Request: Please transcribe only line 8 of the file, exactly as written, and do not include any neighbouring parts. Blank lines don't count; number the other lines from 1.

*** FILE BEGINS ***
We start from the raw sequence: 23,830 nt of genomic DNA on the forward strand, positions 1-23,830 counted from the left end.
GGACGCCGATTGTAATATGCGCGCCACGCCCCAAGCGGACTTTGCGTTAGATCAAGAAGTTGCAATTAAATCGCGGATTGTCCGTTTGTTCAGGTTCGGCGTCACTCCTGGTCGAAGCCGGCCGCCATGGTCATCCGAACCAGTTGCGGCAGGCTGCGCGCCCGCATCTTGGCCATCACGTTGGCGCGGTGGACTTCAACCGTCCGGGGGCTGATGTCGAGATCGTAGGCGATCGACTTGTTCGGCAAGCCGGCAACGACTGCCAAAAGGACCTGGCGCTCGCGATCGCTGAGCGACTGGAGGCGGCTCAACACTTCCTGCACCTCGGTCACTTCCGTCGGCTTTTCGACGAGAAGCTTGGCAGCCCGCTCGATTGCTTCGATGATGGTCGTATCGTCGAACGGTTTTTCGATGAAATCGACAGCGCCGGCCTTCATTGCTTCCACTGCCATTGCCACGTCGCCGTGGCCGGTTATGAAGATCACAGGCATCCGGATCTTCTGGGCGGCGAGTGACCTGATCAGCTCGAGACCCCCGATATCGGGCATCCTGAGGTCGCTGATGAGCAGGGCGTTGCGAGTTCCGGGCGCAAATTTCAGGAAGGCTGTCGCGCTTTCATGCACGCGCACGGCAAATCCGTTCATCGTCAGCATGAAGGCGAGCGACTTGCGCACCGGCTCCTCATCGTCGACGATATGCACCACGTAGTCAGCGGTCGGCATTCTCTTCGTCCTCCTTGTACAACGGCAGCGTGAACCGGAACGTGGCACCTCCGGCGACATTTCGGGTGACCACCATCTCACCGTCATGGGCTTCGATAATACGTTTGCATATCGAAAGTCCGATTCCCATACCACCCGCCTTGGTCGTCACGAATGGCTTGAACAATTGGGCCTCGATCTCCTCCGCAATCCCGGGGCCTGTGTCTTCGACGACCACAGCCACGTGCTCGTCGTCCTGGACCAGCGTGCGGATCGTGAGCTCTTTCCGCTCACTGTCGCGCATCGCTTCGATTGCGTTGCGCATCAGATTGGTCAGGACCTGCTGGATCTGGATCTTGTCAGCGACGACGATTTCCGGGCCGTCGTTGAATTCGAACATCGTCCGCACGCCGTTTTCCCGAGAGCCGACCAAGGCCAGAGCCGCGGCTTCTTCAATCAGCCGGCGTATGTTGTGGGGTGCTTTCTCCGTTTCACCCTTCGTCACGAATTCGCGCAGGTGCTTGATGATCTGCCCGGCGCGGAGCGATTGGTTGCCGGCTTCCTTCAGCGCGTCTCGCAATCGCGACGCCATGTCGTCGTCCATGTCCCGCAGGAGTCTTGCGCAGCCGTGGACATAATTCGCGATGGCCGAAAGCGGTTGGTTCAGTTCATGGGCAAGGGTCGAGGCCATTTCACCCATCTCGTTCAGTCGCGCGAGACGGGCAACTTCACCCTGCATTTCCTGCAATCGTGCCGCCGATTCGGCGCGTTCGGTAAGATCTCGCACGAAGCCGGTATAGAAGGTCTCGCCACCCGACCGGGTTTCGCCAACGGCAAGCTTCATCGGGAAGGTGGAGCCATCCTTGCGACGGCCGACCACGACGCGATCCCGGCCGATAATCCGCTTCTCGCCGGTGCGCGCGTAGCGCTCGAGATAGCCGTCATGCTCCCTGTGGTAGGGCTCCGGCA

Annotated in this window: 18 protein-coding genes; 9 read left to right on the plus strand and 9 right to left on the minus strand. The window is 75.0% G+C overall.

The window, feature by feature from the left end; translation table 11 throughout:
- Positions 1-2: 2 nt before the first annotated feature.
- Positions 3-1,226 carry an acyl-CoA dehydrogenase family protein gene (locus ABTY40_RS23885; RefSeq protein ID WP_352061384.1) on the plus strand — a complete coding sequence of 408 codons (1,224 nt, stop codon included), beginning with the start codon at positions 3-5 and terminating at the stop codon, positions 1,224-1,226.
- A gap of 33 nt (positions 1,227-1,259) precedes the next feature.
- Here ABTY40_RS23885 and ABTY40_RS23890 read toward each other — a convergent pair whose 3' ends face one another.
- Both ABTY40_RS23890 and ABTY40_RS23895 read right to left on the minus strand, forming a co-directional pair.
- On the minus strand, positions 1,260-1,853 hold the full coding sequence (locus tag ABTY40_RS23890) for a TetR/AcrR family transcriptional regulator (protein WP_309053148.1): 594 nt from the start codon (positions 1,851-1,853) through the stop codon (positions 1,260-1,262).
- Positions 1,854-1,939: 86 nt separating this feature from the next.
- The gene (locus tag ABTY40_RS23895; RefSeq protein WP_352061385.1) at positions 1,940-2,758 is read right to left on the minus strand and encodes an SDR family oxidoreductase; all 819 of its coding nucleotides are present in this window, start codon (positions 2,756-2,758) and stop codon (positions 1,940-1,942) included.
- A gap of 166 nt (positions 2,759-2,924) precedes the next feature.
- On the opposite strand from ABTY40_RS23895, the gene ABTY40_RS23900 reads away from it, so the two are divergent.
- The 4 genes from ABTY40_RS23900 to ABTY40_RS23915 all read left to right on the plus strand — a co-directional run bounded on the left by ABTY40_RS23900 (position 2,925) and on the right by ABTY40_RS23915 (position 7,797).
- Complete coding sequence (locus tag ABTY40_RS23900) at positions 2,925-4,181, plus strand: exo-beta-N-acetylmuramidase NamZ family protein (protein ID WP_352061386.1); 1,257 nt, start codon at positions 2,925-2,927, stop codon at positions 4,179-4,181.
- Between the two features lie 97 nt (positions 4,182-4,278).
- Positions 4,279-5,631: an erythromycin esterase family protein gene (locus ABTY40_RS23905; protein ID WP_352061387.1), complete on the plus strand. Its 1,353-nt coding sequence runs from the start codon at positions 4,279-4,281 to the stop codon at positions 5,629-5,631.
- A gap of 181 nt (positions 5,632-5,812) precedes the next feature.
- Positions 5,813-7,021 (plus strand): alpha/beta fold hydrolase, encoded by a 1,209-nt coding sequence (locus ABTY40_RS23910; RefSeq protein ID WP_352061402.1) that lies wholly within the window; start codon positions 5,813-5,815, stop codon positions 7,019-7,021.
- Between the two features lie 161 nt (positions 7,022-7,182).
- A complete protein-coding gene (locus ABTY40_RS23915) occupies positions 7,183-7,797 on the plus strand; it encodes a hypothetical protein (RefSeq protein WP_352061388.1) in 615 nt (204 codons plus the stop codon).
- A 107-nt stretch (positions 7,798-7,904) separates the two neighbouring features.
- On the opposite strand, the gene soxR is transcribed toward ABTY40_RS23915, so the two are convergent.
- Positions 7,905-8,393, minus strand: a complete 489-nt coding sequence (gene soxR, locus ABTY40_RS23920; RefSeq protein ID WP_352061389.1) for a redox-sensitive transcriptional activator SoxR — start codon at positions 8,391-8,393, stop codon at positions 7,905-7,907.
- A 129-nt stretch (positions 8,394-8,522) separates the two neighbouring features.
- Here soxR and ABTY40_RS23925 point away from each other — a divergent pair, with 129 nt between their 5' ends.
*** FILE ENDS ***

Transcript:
- Here ABTY40_RS23885 and ABTY40_RS23890 read toward each other — a convergent pair whose 3' ends face one another.